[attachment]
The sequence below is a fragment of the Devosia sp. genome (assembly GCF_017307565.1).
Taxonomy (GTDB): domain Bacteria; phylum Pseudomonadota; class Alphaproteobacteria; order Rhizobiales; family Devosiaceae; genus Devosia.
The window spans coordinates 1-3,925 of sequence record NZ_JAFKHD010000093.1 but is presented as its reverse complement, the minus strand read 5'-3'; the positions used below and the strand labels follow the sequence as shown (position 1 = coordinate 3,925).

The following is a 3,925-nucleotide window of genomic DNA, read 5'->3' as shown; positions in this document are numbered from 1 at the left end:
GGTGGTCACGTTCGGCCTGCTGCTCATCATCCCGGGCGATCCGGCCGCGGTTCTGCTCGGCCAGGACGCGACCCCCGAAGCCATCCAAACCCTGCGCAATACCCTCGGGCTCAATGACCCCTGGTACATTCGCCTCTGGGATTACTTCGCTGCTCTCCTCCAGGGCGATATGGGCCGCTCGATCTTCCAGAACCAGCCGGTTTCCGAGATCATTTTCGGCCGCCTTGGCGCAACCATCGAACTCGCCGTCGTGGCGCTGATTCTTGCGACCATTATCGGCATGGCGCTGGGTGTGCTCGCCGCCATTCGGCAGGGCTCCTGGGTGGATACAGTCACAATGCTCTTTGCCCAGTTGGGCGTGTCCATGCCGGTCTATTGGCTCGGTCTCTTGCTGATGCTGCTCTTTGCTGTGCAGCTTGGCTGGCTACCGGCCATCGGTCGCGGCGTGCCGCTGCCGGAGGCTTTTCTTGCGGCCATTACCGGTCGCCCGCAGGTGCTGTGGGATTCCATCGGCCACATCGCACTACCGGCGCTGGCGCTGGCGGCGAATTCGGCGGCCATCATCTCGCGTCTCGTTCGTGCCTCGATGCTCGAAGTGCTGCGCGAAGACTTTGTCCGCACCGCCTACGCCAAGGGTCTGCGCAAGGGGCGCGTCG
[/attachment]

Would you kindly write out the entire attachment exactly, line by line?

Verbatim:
The sequence below is a fragment of the Devosia sp. genome (assembly GCF_017307565.1).
Taxonomy (GTDB): domain Bacteria; phylum Pseudomonadota; class Alphaproteobacteria; order Rhizobiales; family Devosiaceae; genus Devosia.
The window spans coordinates 1-3,925 of sequence record NZ_JAFKHD010000093.1 but is presented as its reverse complement, the minus strand read 5'-3'; the positions used below and the strand labels follow the sequence as shown (position 1 = coordinate 3,925).

The following is a 3,925-nucleotide window of genomic DNA, read 5'->3' as shown; positions in this document are numbered from 1 at the left end:
GGTGGTCACGTTCGGCCTGCTGCTCATCATCCCGGGCGATCCGGCCGCGGTTCTGCTCGGCCAGGACGCGACCCCCGAAGCCATCCAAACCCTGCGCAATACCCTCGGGCTCAATGACCCCTGGTACATTCGCCTCTGGGATTACTTCGCTGCTCTCCTCCAGGGCGATATGGGCCGCTCGATCTTCCAGAACCAGCCGGTTTCCGAGATCATTTTCGGCCGCCTTGGCGCAACCATCGAACTCGCCGTCGTGGCGCTGATTCTTGCGACCATTATCGGCATGGCGCTGGGTGTGCTCGCCGCCATTCGGCAGGGCTCCTGGGTGGATACAGTCACAATGCTCTTTGCCCAGTTGGGCGTGTCCATGCCGGTCTATTGGCTCGGTCTCTTGCTGATGCTGCTCTTTGCTGTGCAGCTTGGCTGGCTACCGGCCATCGGTCGCGGCGTGCCGCTGCCGGAGGCTTTTCTTGCGGCCATTACCGGTCGCCCGCAGGTGCTGTGGGATTCCATCGGCCACATCGCACTACCGGCGCTGGCGCTGGCGGCGAATTCGGCGGCCATCATCTCGCGTCTCGTTCGTGCCTCGATGCTCGAAGTGCTGCGCGAAGACTTTGTCCGCACCGCCTACGCCAAGGGTCTGCGCAAGGGGCGCGTCG